Welcome change: Rauch picks up Santana

June, 14, 2012
ST. PETERSBURG, Fla. -- Johan Santana followed his no-hitter against the St. Louis Cardinals by surrendering four homers and six runs in five innings against the Yankees, while working on two extra days of rest.

His second start since the no-hitter left room for improvement, too.

Santana departed with the bases loaded and none out in the sixth and was bailed out when Jon Rauch did not allow any of the three inherited Rays to score. The southpaw was charged with four runs on six hits and four walks while striking out six in a 96-pitch effort over five-plus innings.

The Mets ultimately won, 9-6, as Santana improved to 4-3.

Terry Collins noted that for the second straight outing Santana struggled with precisely spotting his pitches. Santana was pitching on one extra day of rest this outing, because the Mets had a team off-day Monday.

“He said he feels great,” Collins said. “I don’t know if he’s too strong right now. Look, I’m not real worried about him. I think he’ll get it going. The adrenaline rush that he had after that no-hitter, it takes its toll to get out of your system and get back to normal.”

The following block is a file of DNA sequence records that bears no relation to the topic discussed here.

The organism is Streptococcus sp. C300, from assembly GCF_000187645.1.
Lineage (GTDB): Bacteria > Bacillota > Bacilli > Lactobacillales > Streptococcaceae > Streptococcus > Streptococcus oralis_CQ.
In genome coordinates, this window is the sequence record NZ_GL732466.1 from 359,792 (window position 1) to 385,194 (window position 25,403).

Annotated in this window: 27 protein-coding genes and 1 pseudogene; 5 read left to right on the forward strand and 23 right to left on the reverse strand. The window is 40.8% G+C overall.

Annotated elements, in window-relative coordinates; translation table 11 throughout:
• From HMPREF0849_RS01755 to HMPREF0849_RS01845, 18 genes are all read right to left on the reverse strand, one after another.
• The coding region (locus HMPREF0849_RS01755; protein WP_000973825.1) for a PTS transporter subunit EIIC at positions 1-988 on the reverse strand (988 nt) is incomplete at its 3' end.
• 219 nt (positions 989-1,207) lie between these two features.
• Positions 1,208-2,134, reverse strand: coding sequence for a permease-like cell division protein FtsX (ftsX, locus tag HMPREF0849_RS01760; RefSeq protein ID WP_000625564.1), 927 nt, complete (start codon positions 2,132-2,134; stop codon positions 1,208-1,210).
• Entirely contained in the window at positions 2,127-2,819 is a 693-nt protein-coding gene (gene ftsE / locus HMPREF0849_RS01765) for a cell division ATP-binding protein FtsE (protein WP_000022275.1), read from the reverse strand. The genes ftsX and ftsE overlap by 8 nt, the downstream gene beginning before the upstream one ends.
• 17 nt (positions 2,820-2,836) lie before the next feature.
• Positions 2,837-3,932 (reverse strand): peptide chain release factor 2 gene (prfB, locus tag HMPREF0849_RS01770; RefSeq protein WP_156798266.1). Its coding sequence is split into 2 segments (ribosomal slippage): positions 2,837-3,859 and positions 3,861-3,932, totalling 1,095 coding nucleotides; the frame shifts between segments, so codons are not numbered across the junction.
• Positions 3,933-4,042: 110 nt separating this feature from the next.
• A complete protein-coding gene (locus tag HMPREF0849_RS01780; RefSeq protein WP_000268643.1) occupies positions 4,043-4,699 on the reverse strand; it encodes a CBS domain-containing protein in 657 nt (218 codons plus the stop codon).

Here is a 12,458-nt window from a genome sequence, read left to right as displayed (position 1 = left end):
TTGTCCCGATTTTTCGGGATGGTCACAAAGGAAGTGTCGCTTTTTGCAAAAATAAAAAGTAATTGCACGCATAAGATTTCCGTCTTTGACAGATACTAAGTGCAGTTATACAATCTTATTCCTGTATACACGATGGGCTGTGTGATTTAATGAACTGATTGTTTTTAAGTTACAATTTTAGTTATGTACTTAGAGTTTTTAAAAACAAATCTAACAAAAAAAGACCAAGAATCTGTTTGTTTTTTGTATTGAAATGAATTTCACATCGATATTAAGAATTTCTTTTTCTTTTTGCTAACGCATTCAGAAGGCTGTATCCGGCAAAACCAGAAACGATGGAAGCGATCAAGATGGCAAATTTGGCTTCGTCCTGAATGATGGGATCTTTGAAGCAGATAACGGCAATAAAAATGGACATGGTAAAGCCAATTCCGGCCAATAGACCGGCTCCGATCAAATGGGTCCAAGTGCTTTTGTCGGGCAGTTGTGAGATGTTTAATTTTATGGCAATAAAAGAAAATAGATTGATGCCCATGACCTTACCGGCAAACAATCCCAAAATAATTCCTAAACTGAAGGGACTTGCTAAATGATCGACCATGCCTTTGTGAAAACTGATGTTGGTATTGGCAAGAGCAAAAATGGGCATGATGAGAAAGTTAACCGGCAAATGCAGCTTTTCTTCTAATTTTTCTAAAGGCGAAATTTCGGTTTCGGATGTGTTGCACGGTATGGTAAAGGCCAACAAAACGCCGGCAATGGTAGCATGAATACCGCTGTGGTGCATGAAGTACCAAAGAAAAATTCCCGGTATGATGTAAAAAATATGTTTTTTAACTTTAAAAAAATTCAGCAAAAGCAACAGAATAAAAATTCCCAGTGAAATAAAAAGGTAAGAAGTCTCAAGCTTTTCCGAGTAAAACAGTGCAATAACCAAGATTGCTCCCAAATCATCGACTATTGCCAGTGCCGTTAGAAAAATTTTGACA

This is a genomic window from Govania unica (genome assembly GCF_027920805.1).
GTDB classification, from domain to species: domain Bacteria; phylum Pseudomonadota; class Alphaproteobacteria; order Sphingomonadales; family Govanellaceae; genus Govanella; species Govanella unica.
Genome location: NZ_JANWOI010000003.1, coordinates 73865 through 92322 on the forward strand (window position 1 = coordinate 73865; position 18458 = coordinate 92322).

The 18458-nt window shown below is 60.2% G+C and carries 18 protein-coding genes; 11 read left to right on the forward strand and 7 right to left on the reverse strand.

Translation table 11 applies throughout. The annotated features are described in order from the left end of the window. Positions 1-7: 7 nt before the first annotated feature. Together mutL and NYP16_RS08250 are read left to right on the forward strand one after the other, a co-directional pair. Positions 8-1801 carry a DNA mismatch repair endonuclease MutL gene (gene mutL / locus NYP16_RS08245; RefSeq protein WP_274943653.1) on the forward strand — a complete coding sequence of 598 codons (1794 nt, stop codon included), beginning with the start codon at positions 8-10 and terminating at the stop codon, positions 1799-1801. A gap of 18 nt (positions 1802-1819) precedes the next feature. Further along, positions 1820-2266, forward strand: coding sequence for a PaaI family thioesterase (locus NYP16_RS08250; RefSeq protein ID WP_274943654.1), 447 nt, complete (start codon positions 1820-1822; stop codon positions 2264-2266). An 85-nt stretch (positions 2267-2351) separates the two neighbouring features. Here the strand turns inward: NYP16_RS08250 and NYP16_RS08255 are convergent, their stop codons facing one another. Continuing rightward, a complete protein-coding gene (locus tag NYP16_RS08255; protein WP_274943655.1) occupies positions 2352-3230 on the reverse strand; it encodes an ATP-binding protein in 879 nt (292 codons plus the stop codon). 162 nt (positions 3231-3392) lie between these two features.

Said Santana: “I felt better. It’s just that there were some innings that took forever. But I stayed with it. And I think the bullpen deserves all the credit today.”

Rauch had been apologetic in the past when he failed to protect leads for Santana.

This time?

“He came to me and said, ‘Finally I had a chance to save one for you,’” Santana said.

Said Rauch: “Oh yeah, I’ve screwed up plenty of his games so far. It was nice to support him for a change.”

Rauch had struggled enough that Collins altered bullpen roles for this series. Rauch ended up entering in the sixth inning in both of his appearances against the Rays.

The appearances turned out to be important spots nonetheless.

In Thursday’s finale, Rauch protected an 8-4 lead by stranding the bases loaded. In the series opener, Rauch entered in the sixth with the Mets leading 3-2 and stranded a runner inherited from Chris Young by coaxing a foul pop fly from Desmond Jennings.

“Relief pitching is hard,” Collins said. “And when you have a couple of bad outings, of course everybody wants to write you off. Jon was disturbed by it. We just said, ‘You know what? You’ve got a track record.’ And one of the things he’s got a track record of doing, that’s leaving people on base. And he did that today.”

Said Rauch: “I’ve told you guys before: If they want me to pitch in the sixth, eighth, ninth, whenever it is, just give me the ball and I’ll try to do my job the best I can. It’s nice to see that they still have the confidence in me to go out there and do the job in tough situations.”
Adam Rubin has covered the Mets since 2003. He's a graduate of Mepham High School on Long Island and the Wharton School of the University of Pennsylvania. He joined ESPNNewYork after spending 10 years at the New York Daily News.
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Daniel Murphy
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